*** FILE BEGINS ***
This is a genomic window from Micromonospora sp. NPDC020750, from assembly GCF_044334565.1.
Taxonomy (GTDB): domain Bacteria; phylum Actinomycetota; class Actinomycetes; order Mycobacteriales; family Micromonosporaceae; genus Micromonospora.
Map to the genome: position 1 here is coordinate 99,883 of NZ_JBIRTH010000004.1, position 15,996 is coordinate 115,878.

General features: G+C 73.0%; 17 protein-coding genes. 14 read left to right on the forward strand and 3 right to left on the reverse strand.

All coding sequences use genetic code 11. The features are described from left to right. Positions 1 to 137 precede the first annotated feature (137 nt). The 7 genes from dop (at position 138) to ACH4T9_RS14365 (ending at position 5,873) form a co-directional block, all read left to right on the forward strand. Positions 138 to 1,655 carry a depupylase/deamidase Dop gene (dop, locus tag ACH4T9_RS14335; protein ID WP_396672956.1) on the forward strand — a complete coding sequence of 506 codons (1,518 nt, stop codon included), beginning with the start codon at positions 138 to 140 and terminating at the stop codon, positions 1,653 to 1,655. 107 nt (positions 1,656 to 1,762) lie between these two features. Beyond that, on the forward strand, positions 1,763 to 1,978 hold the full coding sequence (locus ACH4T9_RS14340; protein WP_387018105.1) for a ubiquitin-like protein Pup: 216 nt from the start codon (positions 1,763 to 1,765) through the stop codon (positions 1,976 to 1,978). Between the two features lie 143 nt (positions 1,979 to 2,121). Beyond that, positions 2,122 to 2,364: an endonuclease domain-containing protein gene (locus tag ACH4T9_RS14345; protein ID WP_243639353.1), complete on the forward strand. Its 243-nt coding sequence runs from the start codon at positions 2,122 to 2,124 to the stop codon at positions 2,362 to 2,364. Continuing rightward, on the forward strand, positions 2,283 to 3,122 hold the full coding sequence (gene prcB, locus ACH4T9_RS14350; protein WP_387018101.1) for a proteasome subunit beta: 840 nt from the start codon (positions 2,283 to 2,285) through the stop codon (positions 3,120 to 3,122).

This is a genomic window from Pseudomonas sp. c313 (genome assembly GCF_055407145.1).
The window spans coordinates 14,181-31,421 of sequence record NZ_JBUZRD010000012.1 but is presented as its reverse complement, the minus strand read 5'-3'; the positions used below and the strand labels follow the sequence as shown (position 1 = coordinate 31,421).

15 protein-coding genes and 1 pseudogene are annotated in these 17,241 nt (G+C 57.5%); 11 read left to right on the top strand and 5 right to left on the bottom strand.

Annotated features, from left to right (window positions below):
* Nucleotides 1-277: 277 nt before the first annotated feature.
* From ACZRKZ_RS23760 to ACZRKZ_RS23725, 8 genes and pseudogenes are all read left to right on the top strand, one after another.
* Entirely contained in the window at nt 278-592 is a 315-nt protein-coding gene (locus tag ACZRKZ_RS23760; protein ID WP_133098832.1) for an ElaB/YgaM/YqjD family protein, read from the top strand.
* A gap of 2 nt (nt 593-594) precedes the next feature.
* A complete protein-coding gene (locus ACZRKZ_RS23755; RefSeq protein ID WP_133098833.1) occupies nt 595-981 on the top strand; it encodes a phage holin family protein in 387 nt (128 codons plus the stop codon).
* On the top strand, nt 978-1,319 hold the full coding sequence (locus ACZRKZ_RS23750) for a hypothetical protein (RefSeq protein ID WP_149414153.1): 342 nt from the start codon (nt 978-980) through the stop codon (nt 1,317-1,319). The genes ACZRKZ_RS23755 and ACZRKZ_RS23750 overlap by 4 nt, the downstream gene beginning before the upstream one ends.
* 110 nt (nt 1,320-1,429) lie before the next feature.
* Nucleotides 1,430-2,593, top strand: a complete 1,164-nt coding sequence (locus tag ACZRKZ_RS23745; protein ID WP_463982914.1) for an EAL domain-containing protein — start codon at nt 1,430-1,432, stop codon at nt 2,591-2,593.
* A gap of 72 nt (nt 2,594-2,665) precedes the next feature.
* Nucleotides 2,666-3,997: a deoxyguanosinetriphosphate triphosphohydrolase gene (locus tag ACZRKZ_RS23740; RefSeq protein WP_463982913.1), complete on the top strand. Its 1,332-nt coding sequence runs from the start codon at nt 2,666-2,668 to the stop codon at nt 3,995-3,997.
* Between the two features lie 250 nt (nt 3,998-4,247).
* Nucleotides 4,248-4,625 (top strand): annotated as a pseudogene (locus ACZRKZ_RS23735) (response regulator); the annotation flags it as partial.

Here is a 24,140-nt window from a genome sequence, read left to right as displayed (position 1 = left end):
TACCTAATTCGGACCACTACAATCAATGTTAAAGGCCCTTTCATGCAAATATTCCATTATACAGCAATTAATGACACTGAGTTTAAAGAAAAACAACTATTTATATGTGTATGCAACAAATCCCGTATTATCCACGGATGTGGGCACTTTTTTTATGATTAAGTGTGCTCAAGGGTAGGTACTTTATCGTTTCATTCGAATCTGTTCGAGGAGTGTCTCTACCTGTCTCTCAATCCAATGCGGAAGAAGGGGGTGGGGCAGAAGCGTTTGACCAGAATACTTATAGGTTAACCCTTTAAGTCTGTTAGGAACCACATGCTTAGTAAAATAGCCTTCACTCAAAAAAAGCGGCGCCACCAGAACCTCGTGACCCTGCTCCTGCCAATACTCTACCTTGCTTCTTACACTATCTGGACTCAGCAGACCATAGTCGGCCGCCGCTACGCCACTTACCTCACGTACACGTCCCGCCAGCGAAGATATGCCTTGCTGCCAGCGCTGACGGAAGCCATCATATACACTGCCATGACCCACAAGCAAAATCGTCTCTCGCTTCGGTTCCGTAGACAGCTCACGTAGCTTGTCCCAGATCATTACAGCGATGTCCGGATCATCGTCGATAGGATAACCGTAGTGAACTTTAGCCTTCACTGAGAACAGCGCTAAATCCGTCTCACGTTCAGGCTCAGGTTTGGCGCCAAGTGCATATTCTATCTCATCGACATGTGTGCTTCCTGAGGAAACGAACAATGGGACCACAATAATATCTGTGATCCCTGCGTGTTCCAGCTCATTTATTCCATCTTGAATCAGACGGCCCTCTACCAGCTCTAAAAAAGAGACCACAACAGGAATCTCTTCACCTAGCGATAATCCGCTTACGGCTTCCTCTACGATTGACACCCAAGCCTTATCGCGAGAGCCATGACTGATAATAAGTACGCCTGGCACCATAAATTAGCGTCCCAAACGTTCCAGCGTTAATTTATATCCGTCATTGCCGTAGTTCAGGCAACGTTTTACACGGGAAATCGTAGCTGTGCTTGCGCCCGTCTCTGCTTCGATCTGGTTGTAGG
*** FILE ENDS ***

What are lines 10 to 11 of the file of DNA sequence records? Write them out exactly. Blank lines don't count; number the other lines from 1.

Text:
* Nucleotides 1-277: 277 nt before the first annotated feature.
* From ACZRKZ_RS23760 to ACZRKZ_RS23725, 8 genes and pseudogenes are all read left to right on the top strand, one after another.